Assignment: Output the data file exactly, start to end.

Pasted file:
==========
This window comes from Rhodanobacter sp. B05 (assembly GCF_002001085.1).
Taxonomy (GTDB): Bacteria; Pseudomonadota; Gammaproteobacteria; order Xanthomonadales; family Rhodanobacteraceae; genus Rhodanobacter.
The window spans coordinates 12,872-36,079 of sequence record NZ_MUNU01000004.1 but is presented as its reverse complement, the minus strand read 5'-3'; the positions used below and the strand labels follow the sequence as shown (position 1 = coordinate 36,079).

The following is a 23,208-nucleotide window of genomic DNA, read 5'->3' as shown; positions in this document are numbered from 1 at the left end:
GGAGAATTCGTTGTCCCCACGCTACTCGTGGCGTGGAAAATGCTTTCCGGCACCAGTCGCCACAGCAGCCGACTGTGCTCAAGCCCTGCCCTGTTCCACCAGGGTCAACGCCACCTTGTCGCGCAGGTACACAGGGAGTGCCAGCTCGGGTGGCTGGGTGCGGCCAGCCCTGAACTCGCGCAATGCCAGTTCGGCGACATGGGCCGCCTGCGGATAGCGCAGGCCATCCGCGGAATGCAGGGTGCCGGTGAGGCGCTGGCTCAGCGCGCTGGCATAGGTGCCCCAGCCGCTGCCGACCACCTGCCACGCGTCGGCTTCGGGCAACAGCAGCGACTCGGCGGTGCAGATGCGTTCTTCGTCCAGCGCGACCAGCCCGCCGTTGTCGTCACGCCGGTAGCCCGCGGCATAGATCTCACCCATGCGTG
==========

This window comes from Rhodanobacter sp. B05 (assembly GCF_002001085.1).
Taxonomy (GTDB): Bacteria; Pseudomonadota; Gammaproteobacteria; order Xanthomonadales; family Rhodanobacteraceae; genus Rhodanobacter.
The window spans coordinates 12,872-36,079 of sequence record NZ_MUNU01000004.1 but is presented as its reverse complement, the minus strand read 5'-3'; the positions used below and the strand labels follow the sequence as shown (position 1 = coordinate 36,079).

The following is a 23,208-nucleotide window of genomic DNA, read 5'->3' as shown; positions in this document are numbered from 1 at the left end:
GGAGAATTCGTTGTCCCCACGCTACTCGTGGCGTGGAAAATGCTTTCCGGCACCAGTCGCCACAGCAGCCGACTGTGCTCAAGCCCTGCCCTGTTCCACCAGGGTCAACGCCACCTTGTCGCGCAGGTACACAGGGAGTGCCAGCTCGGGTGGCTGGGTGCGGCCAGCCCTGAACTCGCGCAATGCCAGTTCGGCGACATGGGCCGCCTGCGGATAGCGCAGGCCATCCGCGGAATGCAGGGTGCCGGTGAGGCGCTGGCTCAGCGCGCTGGCATAGGTGCCCCAGCCGCTGCCGACCACCTGCCACGCGTCGGCTTCGGGCAACAGCAGCGACTCGGCGGTGCAGATGCGTTCTTCGTCCAGCGCGACCAGCCCGCCGTTGTCGTCACGCCGGTAGCCCGCGGCATAGATCTCACCCATGCGTG